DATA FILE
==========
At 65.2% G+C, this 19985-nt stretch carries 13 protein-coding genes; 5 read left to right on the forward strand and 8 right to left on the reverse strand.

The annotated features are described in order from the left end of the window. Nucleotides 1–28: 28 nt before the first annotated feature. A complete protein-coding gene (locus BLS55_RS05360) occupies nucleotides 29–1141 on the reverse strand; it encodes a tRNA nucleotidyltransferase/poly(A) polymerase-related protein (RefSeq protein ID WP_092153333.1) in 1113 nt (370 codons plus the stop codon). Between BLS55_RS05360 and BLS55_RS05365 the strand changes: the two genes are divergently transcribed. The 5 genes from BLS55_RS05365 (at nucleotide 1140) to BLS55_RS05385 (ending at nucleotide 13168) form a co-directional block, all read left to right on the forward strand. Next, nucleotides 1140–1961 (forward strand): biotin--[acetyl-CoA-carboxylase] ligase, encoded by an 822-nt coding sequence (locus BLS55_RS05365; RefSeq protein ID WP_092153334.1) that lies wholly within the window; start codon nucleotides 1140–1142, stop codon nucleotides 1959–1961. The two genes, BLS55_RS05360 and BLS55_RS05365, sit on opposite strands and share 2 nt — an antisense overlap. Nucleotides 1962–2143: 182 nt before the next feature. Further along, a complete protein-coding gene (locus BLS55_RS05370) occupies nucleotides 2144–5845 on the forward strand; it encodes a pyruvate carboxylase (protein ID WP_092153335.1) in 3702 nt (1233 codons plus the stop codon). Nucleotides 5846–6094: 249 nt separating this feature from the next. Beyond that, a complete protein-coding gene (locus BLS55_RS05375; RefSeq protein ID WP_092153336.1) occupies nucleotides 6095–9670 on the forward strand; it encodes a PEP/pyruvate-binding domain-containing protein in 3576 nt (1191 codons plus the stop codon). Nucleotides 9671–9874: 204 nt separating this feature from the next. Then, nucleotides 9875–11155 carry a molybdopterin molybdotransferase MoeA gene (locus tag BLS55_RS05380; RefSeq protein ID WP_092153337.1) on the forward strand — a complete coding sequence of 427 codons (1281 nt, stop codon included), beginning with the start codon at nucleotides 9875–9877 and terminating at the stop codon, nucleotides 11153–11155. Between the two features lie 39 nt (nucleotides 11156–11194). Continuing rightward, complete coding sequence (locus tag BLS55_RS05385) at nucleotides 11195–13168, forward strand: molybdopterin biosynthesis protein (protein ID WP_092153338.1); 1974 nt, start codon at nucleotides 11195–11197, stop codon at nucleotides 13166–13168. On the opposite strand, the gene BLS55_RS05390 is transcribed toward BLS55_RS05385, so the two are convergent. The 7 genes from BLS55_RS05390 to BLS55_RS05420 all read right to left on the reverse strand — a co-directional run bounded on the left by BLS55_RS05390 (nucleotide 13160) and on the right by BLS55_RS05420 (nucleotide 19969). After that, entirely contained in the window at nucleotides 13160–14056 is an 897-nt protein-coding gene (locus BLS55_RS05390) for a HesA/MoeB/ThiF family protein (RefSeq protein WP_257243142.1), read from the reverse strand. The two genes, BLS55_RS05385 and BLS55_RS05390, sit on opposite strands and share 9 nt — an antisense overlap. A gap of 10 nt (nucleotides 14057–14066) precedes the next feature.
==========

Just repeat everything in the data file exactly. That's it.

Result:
At 65.2% G+C, this 19985-nt stretch carries 13 protein-coding genes; 5 read left to right on the forward strand and 8 right to left on the reverse strand.

The annotated features are described in order from the left end of the window. Nucleotides 1–28: 28 nt before the first annotated feature. A complete protein-coding gene (locus BLS55_RS05360) occupies nucleotides 29–1141 on the reverse strand; it encodes a tRNA nucleotidyltransferase/poly(A) polymerase-related protein (RefSeq protein ID WP_092153333.1) in 1113 nt (370 codons plus the stop codon). Between BLS55_RS05360 and BLS55_RS05365 the strand changes: the two genes are divergently transcribed. The 5 genes from BLS55_RS05365 (at nucleotide 1140) to BLS55_RS05385 (ending at nucleotide 13168) form a co-directional block, all read left to right on the forward strand. Next, nucleotides 1140–1961 (forward strand): biotin--[acetyl-CoA-carboxylase] ligase, encoded by an 822-nt coding sequence (locus BLS55_RS05365; RefSeq protein ID WP_092153334.1) that lies wholly within the window; start codon nucleotides 1140–1142, stop codon nucleotides 1959–1961. The two genes, BLS55_RS05360 and BLS55_RS05365, sit on opposite strands and share 2 nt — an antisense overlap. Nucleotides 1962–2143: 182 nt before the next feature. Further along, a complete protein-coding gene (locus BLS55_RS05370) occupies nucleotides 2144–5845 on the forward strand; it encodes a pyruvate carboxylase (protein ID WP_092153335.1) in 3702 nt (1233 codons plus the stop codon). Nucleotides 5846–6094: 249 nt separating this feature from the next. Beyond that, a complete protein-coding gene (locus BLS55_RS05375; RefSeq protein ID WP_092153336.1) occupies nucleotides 6095–9670 on the forward strand; it encodes a PEP/pyruvate-binding domain-containing protein in 3576 nt (1191 codons plus the stop codon). Nucleotides 9671–9874: 204 nt separating this feature from the next. Then, nucleotides 9875–11155 carry a molybdopterin molybdotransferase MoeA gene (locus tag BLS55_RS05380; RefSeq protein ID WP_092153337.1) on the forward strand — a complete coding sequence of 427 codons (1281 nt, stop codon included), beginning with the start codon at nucleotides 9875–9877 and terminating at the stop codon, nucleotides 11153–11155. Between the two features lie 39 nt (nucleotides 11156–11194). Continuing rightward, complete coding sequence (locus tag BLS55_RS05385) at nucleotides 11195–13168, forward strand: molybdopterin biosynthesis protein (protein ID WP_092153338.1); 1974 nt, start codon at nucleotides 11195–11197, stop codon at nucleotides 13166–13168. On the opposite strand, the gene BLS55_RS05390 is transcribed toward BLS55_RS05385, so the two are convergent. The 7 genes from BLS55_RS05390 to BLS55_RS05420 all read right to left on the reverse strand — a co-directional run bounded on the left by BLS55_RS05390 (nucleotide 13160) and on the right by BLS55_RS05420 (nucleotide 19969). After that, entirely contained in the window at nucleotides 13160–14056 is an 897-nt protein-coding gene (locus BLS55_RS05390) for a HesA/MoeB/ThiF family protein (RefSeq protein WP_257243142.1), read from the reverse strand. The two genes, BLS55_RS05385 and BLS55_RS05390, sit on opposite strands and share 9 nt — an antisense overlap. A gap of 10 nt (nucleotides 14057–14066) precedes the next feature.